The next section looks at aerobic training and gives you a score of how you respond: high responders adapt well to aerobic exercise, and are more likely to enjoy it as they get the endorphin buzz and see good results. Low responders are more likely to stick to walking!
The recovery section looks at how well you deal with oxidative stress and inflammation. How does this change what you do? Fast recoverers would be able to do a high-intensity training session daily. Medium recoverers would be better suited to 3 hard sessions per week, whilst slow recoverers may be better suited to a maximum of 2 hard training sessions per week. Those at high or very high risk of injury need to be proactive – stretching and warming up, regularly checking their running shoes and they may want to think about alternating exercises – e.g. rather than doing three running sessions a week, doing two running sessions and 1 swimming session per week. Those at intermediate risk might only need to make such changes in the lead-up to a competition when they are really increasing their training.
But does the test actually make a difference to outcomes?
Last year, an Italian study of 191 obese people found that those using a DNA-matched diet lost 33 per cent more weight and gained more muscle than those who were simply counting calories. New understanding of the genes involved in taste preferences could help not just weight loss but also avoidance of chronic diseases such as hypertension, diabetes and cancer.  Personally I found it useful to be given one of three potential diet styles (low carb, low fat or Mediterranean) and to better understand which type of exercise I might best respond to, although many people may already know from their symptoms how they respond to carbs, lactose or alcohol. Detoxification and MTHFR pathway response or response to certain types of exercise is harder to guess and if knowing these things might motivate you to make changes then perhaps the test is useful.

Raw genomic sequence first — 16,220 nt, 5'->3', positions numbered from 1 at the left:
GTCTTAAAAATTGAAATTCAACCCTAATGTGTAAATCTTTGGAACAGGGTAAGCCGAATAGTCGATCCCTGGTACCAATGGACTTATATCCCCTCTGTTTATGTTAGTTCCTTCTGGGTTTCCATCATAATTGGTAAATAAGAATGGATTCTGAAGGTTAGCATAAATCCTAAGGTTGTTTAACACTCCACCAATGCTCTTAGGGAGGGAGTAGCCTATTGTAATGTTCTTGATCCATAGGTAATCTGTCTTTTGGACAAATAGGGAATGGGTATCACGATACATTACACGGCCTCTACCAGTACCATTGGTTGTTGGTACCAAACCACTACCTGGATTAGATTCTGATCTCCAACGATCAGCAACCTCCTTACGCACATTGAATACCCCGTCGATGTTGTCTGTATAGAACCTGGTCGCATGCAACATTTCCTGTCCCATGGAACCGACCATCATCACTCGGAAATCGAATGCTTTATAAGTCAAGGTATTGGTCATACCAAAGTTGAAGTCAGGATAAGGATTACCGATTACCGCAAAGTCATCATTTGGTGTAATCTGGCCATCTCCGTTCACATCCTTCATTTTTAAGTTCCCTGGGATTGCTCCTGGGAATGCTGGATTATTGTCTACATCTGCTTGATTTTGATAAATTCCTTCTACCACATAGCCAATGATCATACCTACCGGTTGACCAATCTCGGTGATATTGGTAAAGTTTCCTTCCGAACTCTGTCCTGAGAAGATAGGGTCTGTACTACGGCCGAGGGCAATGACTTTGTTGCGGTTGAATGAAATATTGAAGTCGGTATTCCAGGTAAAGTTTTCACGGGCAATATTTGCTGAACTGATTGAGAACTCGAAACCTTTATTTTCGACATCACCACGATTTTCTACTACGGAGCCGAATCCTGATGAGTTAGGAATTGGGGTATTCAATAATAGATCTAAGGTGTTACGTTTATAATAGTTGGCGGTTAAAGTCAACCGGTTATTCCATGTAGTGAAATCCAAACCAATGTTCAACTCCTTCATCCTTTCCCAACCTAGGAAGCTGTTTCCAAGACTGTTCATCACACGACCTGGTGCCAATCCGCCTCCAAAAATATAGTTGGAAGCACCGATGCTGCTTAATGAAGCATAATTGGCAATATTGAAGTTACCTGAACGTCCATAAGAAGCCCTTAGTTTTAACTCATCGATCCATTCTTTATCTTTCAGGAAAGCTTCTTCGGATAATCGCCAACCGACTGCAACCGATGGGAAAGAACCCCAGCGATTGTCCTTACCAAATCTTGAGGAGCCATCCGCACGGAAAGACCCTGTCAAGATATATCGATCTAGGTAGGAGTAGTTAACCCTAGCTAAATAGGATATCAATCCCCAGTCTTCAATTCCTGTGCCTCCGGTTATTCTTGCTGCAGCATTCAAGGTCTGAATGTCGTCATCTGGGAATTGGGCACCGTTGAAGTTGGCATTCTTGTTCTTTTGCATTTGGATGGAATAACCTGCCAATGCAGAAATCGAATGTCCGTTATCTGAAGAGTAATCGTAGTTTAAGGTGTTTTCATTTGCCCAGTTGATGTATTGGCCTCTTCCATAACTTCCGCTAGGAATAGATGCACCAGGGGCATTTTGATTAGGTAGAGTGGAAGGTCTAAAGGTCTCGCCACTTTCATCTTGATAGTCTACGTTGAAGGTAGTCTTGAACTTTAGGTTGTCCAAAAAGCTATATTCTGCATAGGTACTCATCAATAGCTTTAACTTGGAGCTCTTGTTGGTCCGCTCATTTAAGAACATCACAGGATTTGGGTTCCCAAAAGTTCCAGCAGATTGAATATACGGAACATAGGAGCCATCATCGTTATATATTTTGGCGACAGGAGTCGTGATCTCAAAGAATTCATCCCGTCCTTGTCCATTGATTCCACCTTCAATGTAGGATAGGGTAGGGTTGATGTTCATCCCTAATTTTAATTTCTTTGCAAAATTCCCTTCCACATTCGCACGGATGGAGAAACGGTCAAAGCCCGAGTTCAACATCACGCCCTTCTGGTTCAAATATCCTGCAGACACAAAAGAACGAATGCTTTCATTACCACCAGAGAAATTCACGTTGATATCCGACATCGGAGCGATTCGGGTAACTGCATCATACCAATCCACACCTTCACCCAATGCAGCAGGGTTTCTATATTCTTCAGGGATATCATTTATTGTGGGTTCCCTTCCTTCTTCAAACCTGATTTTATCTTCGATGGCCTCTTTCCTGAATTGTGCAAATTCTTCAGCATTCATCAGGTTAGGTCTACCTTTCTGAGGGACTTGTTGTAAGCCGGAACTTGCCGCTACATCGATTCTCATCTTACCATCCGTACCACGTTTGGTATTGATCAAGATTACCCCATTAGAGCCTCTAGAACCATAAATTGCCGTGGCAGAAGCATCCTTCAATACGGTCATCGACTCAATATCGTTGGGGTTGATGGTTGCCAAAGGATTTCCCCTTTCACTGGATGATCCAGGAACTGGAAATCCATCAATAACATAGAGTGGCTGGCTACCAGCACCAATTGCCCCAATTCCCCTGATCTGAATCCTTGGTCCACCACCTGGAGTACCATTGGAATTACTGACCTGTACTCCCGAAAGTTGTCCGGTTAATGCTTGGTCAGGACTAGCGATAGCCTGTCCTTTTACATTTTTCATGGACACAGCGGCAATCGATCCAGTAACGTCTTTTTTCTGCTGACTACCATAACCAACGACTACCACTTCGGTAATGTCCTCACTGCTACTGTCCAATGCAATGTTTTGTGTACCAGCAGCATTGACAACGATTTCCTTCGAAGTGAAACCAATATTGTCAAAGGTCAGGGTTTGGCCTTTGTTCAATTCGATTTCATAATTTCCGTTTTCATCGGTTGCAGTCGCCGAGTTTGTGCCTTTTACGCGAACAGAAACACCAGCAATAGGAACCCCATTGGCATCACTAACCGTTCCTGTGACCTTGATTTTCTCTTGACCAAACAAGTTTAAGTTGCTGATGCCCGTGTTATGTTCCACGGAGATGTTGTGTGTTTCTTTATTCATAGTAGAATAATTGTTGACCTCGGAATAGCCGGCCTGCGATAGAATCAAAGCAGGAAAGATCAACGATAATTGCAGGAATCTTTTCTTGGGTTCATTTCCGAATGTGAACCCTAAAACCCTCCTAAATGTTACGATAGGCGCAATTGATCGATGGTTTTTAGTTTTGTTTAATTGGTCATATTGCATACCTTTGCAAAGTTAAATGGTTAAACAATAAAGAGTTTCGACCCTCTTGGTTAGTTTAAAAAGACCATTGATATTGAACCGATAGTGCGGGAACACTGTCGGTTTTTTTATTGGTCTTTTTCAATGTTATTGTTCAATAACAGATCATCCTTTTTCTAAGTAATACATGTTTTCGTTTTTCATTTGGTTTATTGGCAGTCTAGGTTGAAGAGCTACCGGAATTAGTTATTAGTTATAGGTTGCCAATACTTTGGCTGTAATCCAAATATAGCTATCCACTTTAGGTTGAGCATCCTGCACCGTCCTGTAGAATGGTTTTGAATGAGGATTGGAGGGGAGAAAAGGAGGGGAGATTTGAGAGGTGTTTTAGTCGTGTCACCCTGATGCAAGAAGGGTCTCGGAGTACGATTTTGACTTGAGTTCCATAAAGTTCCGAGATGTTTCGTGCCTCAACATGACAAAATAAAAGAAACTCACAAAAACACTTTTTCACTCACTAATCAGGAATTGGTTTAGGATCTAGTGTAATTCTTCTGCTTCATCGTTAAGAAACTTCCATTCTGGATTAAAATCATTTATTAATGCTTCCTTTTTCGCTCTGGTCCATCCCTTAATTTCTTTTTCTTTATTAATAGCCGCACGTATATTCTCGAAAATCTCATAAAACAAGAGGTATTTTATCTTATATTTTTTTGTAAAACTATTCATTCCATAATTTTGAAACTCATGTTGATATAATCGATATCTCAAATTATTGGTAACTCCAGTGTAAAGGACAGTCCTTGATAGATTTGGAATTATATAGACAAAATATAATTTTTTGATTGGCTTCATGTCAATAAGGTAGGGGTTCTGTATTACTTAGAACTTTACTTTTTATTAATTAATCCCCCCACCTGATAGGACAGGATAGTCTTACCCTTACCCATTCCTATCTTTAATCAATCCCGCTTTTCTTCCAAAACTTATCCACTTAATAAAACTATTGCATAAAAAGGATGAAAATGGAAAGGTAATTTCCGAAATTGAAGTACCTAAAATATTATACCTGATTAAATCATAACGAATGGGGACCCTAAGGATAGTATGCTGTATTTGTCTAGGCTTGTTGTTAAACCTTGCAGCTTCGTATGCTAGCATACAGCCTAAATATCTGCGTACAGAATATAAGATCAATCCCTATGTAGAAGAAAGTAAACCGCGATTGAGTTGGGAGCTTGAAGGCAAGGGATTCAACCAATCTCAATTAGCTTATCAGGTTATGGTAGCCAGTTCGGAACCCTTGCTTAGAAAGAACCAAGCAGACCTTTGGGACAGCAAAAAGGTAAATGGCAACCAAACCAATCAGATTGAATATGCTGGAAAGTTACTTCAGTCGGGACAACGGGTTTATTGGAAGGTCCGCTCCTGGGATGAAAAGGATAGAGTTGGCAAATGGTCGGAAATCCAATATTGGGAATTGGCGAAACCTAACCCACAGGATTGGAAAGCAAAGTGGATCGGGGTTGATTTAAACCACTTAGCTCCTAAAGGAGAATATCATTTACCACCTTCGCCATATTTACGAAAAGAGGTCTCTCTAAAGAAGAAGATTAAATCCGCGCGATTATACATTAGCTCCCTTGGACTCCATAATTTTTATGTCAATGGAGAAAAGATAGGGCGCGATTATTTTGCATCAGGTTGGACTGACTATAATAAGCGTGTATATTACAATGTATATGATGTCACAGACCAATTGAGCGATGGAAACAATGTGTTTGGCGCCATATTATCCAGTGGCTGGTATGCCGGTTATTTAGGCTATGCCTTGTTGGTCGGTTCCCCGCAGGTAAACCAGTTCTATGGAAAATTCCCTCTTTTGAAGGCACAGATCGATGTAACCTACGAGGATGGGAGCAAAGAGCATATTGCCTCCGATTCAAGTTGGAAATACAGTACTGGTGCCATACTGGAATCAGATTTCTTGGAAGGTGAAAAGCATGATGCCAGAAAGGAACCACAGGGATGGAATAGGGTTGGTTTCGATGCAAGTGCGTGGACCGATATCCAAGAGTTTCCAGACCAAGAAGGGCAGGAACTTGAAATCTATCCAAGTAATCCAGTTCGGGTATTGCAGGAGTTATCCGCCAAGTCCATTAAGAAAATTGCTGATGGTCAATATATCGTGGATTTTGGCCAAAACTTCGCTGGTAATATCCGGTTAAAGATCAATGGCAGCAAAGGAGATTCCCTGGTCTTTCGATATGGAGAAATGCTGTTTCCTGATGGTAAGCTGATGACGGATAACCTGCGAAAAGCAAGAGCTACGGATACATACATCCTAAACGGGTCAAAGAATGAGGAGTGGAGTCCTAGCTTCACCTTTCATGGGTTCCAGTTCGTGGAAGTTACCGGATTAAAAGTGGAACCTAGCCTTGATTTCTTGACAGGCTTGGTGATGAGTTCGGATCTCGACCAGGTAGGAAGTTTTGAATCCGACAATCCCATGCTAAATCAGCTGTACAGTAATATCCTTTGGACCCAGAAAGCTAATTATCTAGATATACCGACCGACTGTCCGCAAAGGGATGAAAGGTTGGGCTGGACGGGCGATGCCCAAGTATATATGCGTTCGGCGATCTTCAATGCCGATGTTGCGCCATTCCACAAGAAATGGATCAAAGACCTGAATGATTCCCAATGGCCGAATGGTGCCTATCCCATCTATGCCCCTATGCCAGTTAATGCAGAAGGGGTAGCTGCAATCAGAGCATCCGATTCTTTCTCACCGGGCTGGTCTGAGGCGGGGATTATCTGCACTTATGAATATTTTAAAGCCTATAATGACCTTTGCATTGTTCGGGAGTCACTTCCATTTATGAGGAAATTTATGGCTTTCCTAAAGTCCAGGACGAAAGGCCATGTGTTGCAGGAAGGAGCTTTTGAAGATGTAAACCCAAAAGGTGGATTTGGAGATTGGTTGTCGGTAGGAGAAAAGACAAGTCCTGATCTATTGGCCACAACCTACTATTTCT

Overall I can see why a DNA matched programme might motivate people to make positive changes (though genes aren’t the whole story either so its more for motivation purposes than for definitive answers). The differences between individuals’ responses to different foods is important – there is certainly no one diet that fits all. Simply calorie counting has its limitations since all calories really aren’t the same; in a study looking at monkeys fed identical calories for 6 years, the group that had 17% of their calories from transfats had three times the visceral fat and much worse insulin profiles than the group that had 17% of their calories from natural fats. How our body processes foods matters – and how each of us responds to the same foods is likely to vary. Other limitations of the calorie approach are that calorie recommendations for men and women don’t account for age, height weight or exercise, plus many food packets grossly over or underestimate calories and anyway only about 1 in 7 people come close to estimating the calories they need.
Exercise, although excellent for health, has limited benefit on weight: in a meta-analysis of seven studies looking at exercise alone or exercise plus diet versus diet alone, exercise had little influence on weight loss or keeping weight off. That’s not to say you shouldn’t exercise – from a health perspective it’s much better to be fat and fit than slim and unfit, and exercise is also critical for mental functioning and prevents a number of diseases.
In the future, a more personalised approach to weight loss and exercise makes sense, because we know that genes play a big role in weight- identical twins are much more similar to each other in terms of body weight and fat than fraternal twins (on average identical twins are less than 1kg apart in weight!) In fact gene-related characteristics are thought to account for up to 60% of the differences between people – but just because its gene-related, it doesn’t mean its completely unchangeable. 50% of the differences between those who have a sweet tooth versus those who don’t is due to genes -but the other 50% is due to behaviour. (We only need look at the rapidity of the massive obesity epidemic to know that it really can’t be explained by genes alone!).
An interesting concept and if nothing else such a test might help motivate – knowing your weaknesses may help you steer clear of them!